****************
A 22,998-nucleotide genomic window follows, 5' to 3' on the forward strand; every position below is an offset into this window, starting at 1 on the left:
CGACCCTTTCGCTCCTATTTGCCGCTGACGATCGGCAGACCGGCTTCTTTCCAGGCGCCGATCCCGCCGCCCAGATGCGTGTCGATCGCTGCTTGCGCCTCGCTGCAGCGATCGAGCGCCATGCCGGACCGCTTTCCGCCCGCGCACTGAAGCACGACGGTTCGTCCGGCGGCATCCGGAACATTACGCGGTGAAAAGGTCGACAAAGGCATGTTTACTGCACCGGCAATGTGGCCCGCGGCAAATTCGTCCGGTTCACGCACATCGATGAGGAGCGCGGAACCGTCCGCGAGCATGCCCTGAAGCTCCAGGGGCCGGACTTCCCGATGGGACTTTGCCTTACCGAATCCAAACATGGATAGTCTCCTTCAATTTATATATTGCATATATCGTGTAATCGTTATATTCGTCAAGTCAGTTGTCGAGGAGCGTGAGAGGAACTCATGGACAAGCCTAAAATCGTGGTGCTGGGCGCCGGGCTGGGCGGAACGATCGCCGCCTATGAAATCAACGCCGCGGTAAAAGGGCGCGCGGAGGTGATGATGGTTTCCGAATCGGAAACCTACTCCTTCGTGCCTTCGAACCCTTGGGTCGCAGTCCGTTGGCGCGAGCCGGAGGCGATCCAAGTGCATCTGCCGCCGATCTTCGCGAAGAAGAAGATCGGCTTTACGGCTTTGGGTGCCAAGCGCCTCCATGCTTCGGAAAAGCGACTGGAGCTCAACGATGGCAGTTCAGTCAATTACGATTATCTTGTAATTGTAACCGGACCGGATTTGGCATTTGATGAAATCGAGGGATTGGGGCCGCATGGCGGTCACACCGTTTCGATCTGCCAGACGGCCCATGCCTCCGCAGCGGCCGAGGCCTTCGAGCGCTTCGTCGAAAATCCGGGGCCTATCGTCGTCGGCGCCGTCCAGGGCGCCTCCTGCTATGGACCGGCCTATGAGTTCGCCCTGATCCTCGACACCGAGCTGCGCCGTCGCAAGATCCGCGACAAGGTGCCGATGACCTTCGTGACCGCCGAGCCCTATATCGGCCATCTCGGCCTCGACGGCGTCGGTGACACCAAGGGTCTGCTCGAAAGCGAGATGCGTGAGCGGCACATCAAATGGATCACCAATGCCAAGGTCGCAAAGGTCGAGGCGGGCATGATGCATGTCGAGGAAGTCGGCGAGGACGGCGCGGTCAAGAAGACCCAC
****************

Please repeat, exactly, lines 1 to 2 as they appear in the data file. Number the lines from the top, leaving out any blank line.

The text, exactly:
A 22,998-nucleotide genomic window follows, 5' to 3' on the forward strand; every position below is an offset into this window, starting at 1 on the left:
CGACCCTTTCGCTCCTATTTGCCGCTGACGATCGGCAGACCGGCTTCTTTCCAGGCGCCGATCCCGCCGCCCAGATGCGTGTCGATCGCTGCTTGCGCCTCGCTGCAGCGATCGAGCGCCATGCCGGACCGCTTTCCGCCCGCGCACTGAAGCACGACGGTTCGTCCGGCGGCATCCGGAACATTACGCGGTGAAAAGGTCGACAAAGGCATGTTTACTGCACCGGCAATGTGGCCCGCGGCAAATTCGTCCGGTTCACGCACATCGATGAGGAGCGCGGAACCGTCCGCGAGCATGCCCTGAAGCTCCAGGGGCCGGACTTCCCGATGGGACTTTGCCTTACCGAATCCAAACATGGATAGTCTCCTTCAATTTATATATTGCATATATCGTGTAATCGTTATATTCGTCAAGTCAGTTGTCGAGGAGCGTGAGAGGAACTCATGGACAAGCCTAAAATCGTGGTGCTGGGCGCCGGGCTGGGCGGAACGATCGCCGCCTATGAAATCAACGCCGCGGTAAAAGGGCGCGCGGAGGTGATGATGGTTTCCGAATCGGAAACCTACTCCTTCGTGCCTTCGAACCCTTGGGTCGCAGTCCGTTGGCGCGAGCCGGAGGCGATCCAAGTGCATCTGCCGCCGATCTTCGCGAAGAAGAAGATCGGCTTTACGGCTTTGGGTGCCAAGCGCCTCCATGCTTCGGAAAAGCGACTGGAGCTCAACGATGGCAGTTCAGTCAATTACGATTATCTTGTAATTGTAACCGGACCGGATTTGGCATTTGATGAAATCGAGGGATTGGGGCCGCATGGCGGTCACACCGTTTCGATCTGCCAGACGGCCCATGCCTCCGCAGCGGCCGAGGCCTTCGAGCGCTTCGTCGAAAATCCGGGGCCTATCGTCGTCGGCGCCGTCCAGGGCGCCTCCTGCTATGGACCGGCCTATGAGTTCGCCCTGATCCTCGACACCGAGCTGCGCCGTCGCAAGATCCGCGACAAGGTGCCGATGACCTTCGTGACCGCCGAGCCCTATATCGGCCATCTCGGCCTCGACGGCGTCGGTGACACCAAGGGTCTGCTCGAAAGCGAGATGCGTGAGCGGCACATCAAATGGATCACCAATGCCAAGGTCGCAAAGGTCGAGGCGGGCATGATGCATGTCGAGGAAGTCGGCGAGGACGGCGCGGTCAAGAAGACCCAC